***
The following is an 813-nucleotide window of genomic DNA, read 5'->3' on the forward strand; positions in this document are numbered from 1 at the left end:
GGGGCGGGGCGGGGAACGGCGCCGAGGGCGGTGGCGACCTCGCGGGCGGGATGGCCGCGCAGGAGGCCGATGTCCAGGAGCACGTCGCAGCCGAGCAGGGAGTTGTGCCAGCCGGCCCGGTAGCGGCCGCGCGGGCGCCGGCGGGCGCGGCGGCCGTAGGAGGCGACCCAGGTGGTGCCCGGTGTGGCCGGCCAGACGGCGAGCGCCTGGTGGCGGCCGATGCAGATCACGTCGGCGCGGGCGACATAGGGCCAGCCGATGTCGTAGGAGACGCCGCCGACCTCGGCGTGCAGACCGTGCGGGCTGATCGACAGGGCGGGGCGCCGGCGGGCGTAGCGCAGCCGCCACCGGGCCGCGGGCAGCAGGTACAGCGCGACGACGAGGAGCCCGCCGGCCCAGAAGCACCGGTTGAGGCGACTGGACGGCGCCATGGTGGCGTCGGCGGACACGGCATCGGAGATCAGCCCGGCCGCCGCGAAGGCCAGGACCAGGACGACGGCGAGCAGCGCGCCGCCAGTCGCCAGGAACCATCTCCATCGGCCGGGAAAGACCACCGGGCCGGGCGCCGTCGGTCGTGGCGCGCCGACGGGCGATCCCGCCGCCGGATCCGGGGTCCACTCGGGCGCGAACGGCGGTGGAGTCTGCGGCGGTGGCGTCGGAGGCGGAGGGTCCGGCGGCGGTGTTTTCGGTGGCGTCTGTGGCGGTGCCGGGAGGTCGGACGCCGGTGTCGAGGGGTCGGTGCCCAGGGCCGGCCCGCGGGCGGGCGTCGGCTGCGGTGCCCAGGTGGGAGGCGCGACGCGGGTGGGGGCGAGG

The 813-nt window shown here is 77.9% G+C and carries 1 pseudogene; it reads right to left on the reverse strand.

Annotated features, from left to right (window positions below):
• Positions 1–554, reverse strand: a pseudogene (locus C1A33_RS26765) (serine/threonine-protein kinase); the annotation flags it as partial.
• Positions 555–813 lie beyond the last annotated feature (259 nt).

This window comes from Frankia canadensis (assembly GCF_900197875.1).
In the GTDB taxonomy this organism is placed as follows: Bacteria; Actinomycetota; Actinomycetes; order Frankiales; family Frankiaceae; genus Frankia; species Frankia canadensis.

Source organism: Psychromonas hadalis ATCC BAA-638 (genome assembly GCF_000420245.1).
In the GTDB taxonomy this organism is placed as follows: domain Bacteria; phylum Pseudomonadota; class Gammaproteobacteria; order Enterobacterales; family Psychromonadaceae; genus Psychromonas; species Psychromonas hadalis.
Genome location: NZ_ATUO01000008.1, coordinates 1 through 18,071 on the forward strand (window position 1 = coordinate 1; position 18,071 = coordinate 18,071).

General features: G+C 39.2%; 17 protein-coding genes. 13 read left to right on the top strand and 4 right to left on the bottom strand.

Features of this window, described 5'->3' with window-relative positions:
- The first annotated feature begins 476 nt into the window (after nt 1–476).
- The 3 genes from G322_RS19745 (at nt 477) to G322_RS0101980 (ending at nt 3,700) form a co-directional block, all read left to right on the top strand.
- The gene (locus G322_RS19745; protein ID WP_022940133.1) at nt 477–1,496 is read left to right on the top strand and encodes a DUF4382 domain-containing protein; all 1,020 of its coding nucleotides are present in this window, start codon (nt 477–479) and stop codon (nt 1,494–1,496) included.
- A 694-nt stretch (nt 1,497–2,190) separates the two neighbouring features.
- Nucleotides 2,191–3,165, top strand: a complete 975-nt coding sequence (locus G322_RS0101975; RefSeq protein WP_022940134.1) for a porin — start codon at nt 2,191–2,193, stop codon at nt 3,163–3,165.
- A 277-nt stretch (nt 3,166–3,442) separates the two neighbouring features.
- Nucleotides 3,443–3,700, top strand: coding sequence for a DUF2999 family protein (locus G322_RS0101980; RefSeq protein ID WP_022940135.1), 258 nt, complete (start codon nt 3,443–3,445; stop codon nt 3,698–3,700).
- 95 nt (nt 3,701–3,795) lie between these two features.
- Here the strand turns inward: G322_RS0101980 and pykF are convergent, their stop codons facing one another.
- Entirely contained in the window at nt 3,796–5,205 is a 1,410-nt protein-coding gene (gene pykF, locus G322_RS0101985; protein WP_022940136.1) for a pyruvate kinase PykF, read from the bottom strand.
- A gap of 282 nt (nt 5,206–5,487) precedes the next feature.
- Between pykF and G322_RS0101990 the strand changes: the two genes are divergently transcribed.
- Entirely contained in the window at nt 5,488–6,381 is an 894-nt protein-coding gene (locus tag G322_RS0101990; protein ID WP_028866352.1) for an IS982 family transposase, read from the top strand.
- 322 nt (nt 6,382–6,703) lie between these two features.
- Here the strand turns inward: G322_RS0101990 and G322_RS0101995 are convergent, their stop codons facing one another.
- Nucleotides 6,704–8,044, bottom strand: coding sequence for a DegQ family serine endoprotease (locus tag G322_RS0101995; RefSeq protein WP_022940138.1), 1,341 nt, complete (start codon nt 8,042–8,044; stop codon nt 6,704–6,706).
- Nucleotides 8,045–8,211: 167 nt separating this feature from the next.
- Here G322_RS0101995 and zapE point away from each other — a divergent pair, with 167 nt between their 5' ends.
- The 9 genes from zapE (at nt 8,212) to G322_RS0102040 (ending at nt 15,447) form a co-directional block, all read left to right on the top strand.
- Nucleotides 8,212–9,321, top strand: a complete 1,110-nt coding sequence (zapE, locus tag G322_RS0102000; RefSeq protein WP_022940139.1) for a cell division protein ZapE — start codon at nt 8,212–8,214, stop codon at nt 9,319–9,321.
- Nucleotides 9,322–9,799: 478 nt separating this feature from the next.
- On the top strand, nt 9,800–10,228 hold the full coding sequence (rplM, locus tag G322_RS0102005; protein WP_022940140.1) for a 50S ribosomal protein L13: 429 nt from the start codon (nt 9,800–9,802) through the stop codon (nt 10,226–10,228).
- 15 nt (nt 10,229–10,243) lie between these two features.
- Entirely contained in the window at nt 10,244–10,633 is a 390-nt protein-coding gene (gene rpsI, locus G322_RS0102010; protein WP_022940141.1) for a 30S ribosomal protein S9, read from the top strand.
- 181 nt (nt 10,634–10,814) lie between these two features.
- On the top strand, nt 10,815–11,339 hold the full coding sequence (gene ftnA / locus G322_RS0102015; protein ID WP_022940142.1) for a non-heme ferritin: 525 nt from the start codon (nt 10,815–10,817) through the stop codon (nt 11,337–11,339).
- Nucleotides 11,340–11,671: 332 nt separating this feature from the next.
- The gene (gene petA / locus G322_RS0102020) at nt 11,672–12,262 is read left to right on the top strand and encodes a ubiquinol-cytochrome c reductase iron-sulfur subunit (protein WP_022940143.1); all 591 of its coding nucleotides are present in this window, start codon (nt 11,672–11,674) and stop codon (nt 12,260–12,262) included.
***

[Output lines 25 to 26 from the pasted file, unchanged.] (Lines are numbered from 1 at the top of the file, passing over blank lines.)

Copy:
- Between pykF and G322_RS0101990 the strand changes: the two genes are divergently transcribed.
- Entirely contained in the window at nt 5,488–6,381 is an 894-nt protein-coding gene (locus tag G322_RS0101990; protein ID WP_028866352.1) for an IS982 family transposase, read from the top strand.